High dividend yields may be the holy grail of investing. There's no easier way to reap the rewards of saving your hard-earned cash than owning reliable stocks that pay juicy dividend yields. Finding consistent growers isn't always easy, however, as today's low-interest market has lifted stock valuations and pressured dividend yields.

Luckily, our contributors have searched far and wide and come up with three promising picks. Keep reading to see why they recommend STAG Industrial (NYSE:STAG), Vodafone Group (NASDAQ:VOD), and Philip Morris International (NYSE:PM).

A woman typing on a calculator and recording numbers with her other hand

Those quarterly checks add up. Image source: Getty Images.

An investment sandbox all to itself

Tyler Crowe: (STAG Industrial): Most people who invest in real estate investment trusts (REITs) tend to focus a lot on the type of real estate they own. Most investors want the kind of assets with multiple tenants, which helps mitigate the risk of a vacancy or two. What is often overlooked, though, is the management team making the investment decisions for those real estate assets. Management is one of the most compelling reasons to look at the industrial REIT STAG.

The kinds of assets that STAG looks at aren't typically well suited for investors; they tend to be single-tenant buildings like distribution warehouses, making the risk of vacancy high. When you have a portfolio of 360 such buildings, though, it drastically reduces the risk associated with a vacancy or two.

This gives STAG a unique advantage over other REITs, because it operates in a part of the industry where few other REITs and institutional investors participate. This means there's a greater chance of finding mispriced assets it can purchase at high capitalization rates (real estate lingo for valuation multiples -- the higher the better). STAG's management team has used its unique position as a large acquirer of industrial properties to become a high-yield business, and so far it has generated great returns for its investors.

With its dividend yield at 5.2% today, and a need for more and more distribution warehouses across the U.S. to help support e-commerce growth, STAG Industrial looks like a compelling high-yield investment.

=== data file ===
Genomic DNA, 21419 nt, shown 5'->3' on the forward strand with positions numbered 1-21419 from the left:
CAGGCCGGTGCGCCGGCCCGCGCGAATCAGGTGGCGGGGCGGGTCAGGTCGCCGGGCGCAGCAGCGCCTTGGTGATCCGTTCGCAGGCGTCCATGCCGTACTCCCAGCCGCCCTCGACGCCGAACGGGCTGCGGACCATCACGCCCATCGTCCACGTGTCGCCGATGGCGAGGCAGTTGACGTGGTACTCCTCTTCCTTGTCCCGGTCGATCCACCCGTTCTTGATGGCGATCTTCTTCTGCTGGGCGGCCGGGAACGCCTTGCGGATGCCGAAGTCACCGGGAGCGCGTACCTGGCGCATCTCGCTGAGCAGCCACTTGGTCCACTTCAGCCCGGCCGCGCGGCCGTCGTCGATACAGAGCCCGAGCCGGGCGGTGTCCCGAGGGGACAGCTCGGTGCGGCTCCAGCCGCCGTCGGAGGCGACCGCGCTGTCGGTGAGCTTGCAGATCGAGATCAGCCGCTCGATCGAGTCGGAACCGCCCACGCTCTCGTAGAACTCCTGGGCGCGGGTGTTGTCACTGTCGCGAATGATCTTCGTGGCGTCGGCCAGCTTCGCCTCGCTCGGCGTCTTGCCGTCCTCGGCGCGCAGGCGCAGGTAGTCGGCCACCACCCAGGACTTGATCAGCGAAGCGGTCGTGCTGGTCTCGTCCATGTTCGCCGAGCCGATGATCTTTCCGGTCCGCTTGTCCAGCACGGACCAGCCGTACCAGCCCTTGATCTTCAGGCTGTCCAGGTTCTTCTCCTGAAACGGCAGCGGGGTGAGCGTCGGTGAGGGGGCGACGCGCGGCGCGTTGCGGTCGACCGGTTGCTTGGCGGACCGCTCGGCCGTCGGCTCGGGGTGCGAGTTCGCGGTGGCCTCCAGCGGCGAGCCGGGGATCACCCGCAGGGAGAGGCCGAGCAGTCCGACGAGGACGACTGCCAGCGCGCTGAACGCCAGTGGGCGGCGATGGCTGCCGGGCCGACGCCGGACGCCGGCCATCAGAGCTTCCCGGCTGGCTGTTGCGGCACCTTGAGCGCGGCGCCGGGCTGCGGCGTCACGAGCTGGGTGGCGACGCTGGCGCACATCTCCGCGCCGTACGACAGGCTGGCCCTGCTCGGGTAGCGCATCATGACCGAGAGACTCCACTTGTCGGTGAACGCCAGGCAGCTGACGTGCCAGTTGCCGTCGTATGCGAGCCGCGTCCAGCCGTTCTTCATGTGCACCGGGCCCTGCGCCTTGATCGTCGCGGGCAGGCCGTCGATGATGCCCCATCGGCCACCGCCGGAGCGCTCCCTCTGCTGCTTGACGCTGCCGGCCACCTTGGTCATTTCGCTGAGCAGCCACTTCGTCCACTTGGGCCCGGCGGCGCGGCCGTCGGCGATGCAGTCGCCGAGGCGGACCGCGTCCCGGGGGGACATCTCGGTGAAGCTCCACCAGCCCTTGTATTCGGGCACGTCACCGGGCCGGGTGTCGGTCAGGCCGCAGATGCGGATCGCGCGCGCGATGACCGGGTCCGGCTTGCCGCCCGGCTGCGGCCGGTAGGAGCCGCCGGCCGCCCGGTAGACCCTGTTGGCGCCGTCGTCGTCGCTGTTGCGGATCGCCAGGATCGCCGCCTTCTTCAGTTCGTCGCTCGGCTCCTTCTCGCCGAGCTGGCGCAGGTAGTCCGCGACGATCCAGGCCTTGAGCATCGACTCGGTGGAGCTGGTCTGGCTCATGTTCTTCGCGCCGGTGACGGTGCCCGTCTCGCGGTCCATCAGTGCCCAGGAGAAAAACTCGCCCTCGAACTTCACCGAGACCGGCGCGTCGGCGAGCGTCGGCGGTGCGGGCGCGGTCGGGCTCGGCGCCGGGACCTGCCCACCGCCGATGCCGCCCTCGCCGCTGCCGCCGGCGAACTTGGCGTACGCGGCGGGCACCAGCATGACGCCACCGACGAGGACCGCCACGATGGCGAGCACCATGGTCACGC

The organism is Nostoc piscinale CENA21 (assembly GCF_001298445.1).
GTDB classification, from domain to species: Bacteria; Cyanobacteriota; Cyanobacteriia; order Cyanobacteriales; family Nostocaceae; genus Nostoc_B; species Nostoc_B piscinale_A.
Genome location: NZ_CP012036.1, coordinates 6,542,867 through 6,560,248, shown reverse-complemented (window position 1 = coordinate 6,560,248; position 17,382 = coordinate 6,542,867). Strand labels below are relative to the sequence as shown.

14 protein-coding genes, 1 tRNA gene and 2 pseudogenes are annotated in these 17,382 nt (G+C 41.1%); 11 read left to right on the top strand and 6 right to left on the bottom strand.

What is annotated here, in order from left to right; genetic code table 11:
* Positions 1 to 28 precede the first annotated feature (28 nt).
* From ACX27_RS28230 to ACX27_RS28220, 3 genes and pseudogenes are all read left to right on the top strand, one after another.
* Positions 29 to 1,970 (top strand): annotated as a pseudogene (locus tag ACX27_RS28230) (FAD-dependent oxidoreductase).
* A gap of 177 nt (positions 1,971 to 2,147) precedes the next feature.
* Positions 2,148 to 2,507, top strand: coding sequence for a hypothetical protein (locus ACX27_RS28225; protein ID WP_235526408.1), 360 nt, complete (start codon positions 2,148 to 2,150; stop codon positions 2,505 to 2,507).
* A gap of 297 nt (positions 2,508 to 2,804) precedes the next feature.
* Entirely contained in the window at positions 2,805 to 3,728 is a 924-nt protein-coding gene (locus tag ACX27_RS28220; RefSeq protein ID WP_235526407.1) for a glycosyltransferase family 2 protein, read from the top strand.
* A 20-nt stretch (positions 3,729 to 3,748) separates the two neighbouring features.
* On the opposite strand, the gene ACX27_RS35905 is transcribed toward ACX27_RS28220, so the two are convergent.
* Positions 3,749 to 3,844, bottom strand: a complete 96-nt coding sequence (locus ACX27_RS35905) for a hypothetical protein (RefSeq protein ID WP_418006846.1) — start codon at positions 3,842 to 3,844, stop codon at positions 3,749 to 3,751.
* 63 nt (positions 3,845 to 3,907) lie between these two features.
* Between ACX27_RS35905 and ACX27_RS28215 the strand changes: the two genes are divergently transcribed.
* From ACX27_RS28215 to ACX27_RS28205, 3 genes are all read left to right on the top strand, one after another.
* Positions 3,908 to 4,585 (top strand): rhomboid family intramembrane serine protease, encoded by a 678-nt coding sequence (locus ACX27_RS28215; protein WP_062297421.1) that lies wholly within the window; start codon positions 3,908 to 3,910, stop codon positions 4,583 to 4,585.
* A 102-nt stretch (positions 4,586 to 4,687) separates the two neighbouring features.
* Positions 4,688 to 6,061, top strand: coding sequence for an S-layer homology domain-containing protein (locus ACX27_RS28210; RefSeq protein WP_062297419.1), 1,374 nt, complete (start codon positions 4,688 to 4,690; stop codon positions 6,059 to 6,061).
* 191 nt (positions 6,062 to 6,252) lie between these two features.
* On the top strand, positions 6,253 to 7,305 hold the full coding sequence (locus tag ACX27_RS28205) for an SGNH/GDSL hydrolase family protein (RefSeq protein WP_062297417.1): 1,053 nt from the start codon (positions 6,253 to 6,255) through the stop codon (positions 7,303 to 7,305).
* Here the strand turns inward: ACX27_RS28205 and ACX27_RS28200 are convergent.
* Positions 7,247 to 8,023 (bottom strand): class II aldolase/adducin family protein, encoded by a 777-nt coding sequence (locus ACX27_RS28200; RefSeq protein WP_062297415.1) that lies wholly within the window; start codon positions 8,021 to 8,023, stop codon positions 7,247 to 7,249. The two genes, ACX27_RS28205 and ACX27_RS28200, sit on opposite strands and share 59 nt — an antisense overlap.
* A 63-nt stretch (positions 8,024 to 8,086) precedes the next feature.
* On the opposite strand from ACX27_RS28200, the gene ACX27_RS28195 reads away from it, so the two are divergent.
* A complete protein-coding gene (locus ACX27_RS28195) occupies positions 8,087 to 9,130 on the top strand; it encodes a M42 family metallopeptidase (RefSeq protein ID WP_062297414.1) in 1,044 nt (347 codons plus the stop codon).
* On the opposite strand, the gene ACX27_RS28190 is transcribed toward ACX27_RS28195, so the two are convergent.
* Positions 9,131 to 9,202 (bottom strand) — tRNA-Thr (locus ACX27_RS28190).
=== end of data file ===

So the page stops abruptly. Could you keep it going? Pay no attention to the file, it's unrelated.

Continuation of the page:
Dialing for dividend dollars

Rich Smith (Vodafone): Phone companies have historically been a good place to look when seeking out high dividend yields. AT&T (NYSE:T), for example, pays its shareholders a rich yield of 6.1%, and has historically been considered one of the prototypical "widows and orphans" stocks. Verizon (NYSE:VZ), with a 4.6% dividend yield, isn't far behind in its attractiveness to dividend seekers.

But if you raise your sights just a bit, and peer across the pond, you might spy a telecom stock that will pay you even better: Vodafone.

One of Europe's biggest phone companies, Vodafone musters nearly all the profits it earns (94%) to pay its shareholders a rich 7.1% dividend yield. Granted, at 23 times earnings, the stock appears more expensive than AT&T or Verizon, both of which sport trailing price-to-earnings ratios of less than 7. On the other hand, there may be a reason why those American telecoms are valued so low. According to analyst estimates, they're only expected to grow earnings at 5% (AT&T) and 6% (Verizon) annually over the next five years. Vodafone, in contrast, is expected to grow at 18.5%.

The stock is also arguably cheaper than it looks. With only $3 billion in trailing earnings, Vodafone generated $10.7 billion in free cash flow, as traditionally defined (operating cash flow minus capital spending), last year. Even subtracting out the cost of purchasing "intangible assets" such as spectrum, free cash flow is still $6.7 billion -- more than twice reported earnings.

Long story short: Vodafone stock isn't as expensive as it seems, and its dividend is entirely as good as it looks.

A proven winner

Jeremy Bowman (Philip Morris): Tobacco companies have gotten a bad rap in some circles; after all, cigarettes are widely blamed for health problems like lung cancer and emphysema. Yet even while smoking rates have declined, tobacco profits continue to grow. Companies like Philip Morris have been able to pass along price increases to end consumers to make up for falling consumption rates, and new "heat-not-burn" products are growing fast enough to replace lost volume in cigarettes.

Philip Morris, which was spun off from Altria (NYSE:MO) in 2008, owns many of the same brands like Marlboro and Parliament, but sells them abroad, while Altria distributes them in the U.S. That may give Philip Morris an advantage over its sister company, as smoking rates are falling faster in the U.S. than the rest of the world. Altria, and therefore Philip Morris over most of that span, was the most successful stock in the world from 1968 to 2015, according to Wharton professor Jeremy Siegel: a testament to the high profits tobacco companies reap from an addictive product. Both have also been historically high dividend payers, and today Philip Morris offers a 5.5% yield, fresh off another dividend hike effectively making it a Dividend Aristocrat.

The next 50 years may not be as kind to tobacco stocks. Indeed, these stocks are broadly down this year, falling after Philip Morris said sales growth of its iQos product had slowed in Japan, a key market. However, overall shipment volume, of both cigarettes and newer products, was up in the past quarter; the company has a plan to boost sales of the iQos; and it's still eyeing growth of 8% to 10% in earnings per share this year.

The recent sell-off, therefore, gives investors an opportunity to buy shares of this reliable dividend payer at a discount, with the P/E at 17 based on this year's expected earnings.